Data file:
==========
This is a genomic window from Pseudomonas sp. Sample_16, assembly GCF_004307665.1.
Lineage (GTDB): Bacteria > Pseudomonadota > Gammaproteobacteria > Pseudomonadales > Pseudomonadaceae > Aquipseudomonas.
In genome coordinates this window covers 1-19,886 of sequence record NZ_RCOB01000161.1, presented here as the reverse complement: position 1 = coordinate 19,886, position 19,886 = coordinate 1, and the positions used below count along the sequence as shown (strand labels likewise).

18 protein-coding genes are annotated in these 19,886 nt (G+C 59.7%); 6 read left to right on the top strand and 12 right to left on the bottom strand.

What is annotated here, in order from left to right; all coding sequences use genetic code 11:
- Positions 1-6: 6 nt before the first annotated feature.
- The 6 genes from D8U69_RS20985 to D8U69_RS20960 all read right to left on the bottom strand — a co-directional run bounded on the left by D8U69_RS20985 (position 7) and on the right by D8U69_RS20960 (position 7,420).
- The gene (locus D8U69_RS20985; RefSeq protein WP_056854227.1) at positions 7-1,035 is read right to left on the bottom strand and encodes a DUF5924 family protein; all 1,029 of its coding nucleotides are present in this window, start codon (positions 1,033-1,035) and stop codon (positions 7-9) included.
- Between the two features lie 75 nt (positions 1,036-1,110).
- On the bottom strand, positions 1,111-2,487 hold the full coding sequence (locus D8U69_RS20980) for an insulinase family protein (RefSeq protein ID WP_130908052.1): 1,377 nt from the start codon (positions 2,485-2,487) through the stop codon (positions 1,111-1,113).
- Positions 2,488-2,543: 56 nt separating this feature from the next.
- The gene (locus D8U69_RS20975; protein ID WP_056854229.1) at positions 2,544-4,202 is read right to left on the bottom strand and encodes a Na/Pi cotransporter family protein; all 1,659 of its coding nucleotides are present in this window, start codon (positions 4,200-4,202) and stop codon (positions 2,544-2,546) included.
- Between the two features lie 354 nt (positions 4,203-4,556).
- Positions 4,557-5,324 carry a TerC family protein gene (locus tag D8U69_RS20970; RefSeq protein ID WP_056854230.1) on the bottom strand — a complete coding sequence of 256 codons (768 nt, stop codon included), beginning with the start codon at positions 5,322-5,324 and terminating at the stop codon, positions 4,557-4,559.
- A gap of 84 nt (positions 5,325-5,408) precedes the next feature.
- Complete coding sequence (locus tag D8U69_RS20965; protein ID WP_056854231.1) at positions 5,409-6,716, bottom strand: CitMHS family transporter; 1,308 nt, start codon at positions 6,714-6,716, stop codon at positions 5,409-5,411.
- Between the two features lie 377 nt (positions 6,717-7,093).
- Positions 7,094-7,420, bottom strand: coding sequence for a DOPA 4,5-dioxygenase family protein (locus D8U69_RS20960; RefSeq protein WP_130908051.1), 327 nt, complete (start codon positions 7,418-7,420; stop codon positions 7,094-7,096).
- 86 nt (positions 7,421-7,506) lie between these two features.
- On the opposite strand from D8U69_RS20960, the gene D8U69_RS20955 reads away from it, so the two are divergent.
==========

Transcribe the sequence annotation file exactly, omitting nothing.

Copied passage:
This is a genomic window from Pseudomonas sp. Sample_16, assembly GCF_004307665.1.
Lineage (GTDB): Bacteria > Pseudomonadota > Gammaproteobacteria > Pseudomonadales > Pseudomonadaceae > Aquipseudomonas.
In genome coordinates this window covers 1-19,886 of sequence record NZ_RCOB01000161.1, presented here as the reverse complement: position 1 = coordinate 19,886, position 19,886 = coordinate 1, and the positions used below count along the sequence as shown (strand labels likewise).

18 protein-coding genes are annotated in these 19,886 nt (G+C 59.7%); 6 read left to right on the top strand and 12 right to left on the bottom strand.

What is annotated here, in order from left to right; all coding sequences use genetic code 11:
- Positions 1-6: 6 nt before the first annotated feature.
- The 6 genes from D8U69_RS20985 to D8U69_RS20960 all read right to left on the bottom strand — a co-directional run bounded on the left by D8U69_RS20985 (position 7) and on the right by D8U69_RS20960 (position 7,420).
- The gene (locus D8U69_RS20985; RefSeq protein WP_056854227.1) at positions 7-1,035 is read right to left on the bottom strand and encodes a DUF5924 family protein; all 1,029 of its coding nucleotides are present in this window, start codon (positions 1,033-1,035) and stop codon (positions 7-9) included.
- Between the two features lie 75 nt (positions 1,036-1,110).
- On the bottom strand, positions 1,111-2,487 hold the full coding sequence (locus D8U69_RS20980) for an insulinase family protein (RefSeq protein ID WP_130908052.1): 1,377 nt from the start codon (positions 2,485-2,487) through the stop codon (positions 1,111-1,113).
- Positions 2,488-2,543: 56 nt separating this feature from the next.
- The gene (locus D8U69_RS20975; protein ID WP_056854229.1) at positions 2,544-4,202 is read right to left on the bottom strand and encodes a Na/Pi cotransporter family protein; all 1,659 of its coding nucleotides are present in this window, start codon (positions 4,200-4,202) and stop codon (positions 2,544-2,546) included.
- Between the two features lie 354 nt (positions 4,203-4,556).
- Positions 4,557-5,324 carry a TerC family protein gene (locus tag D8U69_RS20970; RefSeq protein ID WP_056854230.1) on the bottom strand — a complete coding sequence of 256 codons (768 nt, stop codon included), beginning with the start codon at positions 5,322-5,324 and terminating at the stop codon, positions 4,557-4,559.
- A gap of 84 nt (positions 5,325-5,408) precedes the next feature.
- Complete coding sequence (locus tag D8U69_RS20965; protein ID WP_056854231.1) at positions 5,409-6,716, bottom strand: CitMHS family transporter; 1,308 nt, start codon at positions 6,714-6,716, stop codon at positions 5,409-5,411.
- Between the two features lie 377 nt (positions 6,717-7,093).
- Positions 7,094-7,420, bottom strand: coding sequence for a DOPA 4,5-dioxygenase family protein (locus D8U69_RS20960; RefSeq protein WP_130908051.1), 327 nt, complete (start codon positions 7,418-7,420; stop codon positions 7,094-7,096).
- 86 nt (positions 7,421-7,506) lie between these two features.
- On the opposite strand from D8U69_RS20960, the gene D8U69_RS20955 reads away from it, so the two are divergent.